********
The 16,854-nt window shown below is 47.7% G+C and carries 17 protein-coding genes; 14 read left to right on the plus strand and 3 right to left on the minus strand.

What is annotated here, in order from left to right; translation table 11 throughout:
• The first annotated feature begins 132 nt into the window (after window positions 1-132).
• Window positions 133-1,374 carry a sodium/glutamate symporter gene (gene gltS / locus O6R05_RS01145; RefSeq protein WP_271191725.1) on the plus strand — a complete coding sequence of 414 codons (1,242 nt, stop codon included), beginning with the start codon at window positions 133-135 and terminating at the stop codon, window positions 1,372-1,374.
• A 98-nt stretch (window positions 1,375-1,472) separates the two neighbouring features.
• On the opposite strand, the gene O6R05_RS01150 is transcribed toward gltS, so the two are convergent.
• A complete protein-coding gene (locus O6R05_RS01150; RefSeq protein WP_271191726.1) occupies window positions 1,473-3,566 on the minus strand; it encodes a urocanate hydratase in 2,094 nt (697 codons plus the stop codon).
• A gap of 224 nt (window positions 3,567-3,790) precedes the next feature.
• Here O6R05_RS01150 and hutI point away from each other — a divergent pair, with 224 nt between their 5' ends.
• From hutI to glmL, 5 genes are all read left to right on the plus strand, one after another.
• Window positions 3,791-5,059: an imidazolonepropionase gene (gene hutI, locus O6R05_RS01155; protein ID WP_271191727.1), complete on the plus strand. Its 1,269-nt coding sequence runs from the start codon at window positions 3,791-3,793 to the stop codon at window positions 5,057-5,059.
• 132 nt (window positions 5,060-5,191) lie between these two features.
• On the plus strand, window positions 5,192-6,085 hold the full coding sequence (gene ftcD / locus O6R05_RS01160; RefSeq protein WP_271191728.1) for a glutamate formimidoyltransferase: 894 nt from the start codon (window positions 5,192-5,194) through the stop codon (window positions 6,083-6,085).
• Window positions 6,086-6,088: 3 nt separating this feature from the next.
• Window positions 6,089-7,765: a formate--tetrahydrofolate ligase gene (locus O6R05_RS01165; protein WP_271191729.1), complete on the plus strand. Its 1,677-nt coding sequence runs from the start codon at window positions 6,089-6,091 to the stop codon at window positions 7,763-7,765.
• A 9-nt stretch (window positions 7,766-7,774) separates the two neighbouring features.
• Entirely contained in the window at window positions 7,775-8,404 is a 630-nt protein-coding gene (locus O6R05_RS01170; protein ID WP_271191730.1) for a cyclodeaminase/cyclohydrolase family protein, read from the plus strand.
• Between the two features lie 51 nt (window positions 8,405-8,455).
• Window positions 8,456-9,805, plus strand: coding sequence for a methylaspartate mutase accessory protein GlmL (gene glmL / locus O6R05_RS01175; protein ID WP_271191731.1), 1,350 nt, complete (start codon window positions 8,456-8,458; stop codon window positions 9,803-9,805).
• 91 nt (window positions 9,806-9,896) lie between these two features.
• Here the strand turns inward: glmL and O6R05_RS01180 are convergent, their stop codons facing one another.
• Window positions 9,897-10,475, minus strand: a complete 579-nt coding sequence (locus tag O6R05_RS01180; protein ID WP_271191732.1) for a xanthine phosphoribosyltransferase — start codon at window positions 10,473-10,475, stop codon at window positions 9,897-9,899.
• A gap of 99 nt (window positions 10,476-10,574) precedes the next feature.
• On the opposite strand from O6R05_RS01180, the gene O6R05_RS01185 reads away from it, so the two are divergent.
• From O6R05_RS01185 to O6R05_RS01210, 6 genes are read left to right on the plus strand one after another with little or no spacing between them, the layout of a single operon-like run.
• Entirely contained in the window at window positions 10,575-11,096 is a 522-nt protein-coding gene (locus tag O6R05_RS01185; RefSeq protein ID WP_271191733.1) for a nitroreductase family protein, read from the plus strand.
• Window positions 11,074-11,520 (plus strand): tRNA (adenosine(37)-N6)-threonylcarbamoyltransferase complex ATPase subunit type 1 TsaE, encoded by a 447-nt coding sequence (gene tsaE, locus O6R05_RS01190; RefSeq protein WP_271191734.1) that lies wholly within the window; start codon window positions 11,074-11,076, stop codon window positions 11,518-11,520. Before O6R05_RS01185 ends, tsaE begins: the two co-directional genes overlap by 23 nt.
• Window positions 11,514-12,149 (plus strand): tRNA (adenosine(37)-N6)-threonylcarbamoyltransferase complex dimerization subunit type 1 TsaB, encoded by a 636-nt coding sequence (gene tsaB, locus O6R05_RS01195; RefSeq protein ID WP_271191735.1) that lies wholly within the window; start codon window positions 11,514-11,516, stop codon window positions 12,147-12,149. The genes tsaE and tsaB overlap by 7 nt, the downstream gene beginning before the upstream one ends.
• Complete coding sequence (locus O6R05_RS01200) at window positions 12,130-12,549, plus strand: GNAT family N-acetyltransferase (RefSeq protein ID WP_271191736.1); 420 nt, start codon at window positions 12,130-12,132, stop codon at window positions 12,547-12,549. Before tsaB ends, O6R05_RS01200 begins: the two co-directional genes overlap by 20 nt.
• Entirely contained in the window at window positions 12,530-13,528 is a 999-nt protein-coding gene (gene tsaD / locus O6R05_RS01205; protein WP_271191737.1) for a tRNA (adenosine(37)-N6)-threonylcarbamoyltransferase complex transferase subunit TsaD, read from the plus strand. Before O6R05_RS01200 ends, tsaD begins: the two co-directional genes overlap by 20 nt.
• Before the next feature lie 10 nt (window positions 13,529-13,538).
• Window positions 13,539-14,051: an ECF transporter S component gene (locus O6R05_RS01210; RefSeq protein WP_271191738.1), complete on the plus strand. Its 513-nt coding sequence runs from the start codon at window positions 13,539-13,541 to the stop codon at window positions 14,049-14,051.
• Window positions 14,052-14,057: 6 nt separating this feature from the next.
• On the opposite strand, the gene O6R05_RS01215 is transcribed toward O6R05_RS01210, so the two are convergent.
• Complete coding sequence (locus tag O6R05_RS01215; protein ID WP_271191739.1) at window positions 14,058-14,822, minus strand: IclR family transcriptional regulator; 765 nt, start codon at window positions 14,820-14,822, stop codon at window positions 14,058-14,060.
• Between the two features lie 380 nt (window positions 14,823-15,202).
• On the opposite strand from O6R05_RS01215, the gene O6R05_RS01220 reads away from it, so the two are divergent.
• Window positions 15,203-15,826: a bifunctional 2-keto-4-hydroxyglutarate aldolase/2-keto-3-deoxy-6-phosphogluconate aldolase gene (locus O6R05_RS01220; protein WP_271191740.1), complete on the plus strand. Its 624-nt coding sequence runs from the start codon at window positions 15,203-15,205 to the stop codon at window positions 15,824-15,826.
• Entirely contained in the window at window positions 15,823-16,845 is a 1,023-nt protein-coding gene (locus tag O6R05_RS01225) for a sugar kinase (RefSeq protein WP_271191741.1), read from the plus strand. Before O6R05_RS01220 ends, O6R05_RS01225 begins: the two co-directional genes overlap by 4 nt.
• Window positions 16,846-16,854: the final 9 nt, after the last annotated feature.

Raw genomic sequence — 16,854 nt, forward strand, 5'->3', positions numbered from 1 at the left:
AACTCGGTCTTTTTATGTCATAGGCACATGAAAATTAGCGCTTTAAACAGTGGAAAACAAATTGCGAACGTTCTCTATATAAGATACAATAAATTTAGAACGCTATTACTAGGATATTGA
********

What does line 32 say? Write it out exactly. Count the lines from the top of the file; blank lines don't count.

• Window positions 13,539-14,051: an ECF transporter S component gene (locus O6R05_RS01210; RefSeq protein WP_271191738.1), complete on the plus strand. Its 513-nt coding sequence runs from the start codon at window positions 13,539-13,541 to the stop codon at window positions 14,049-14,051.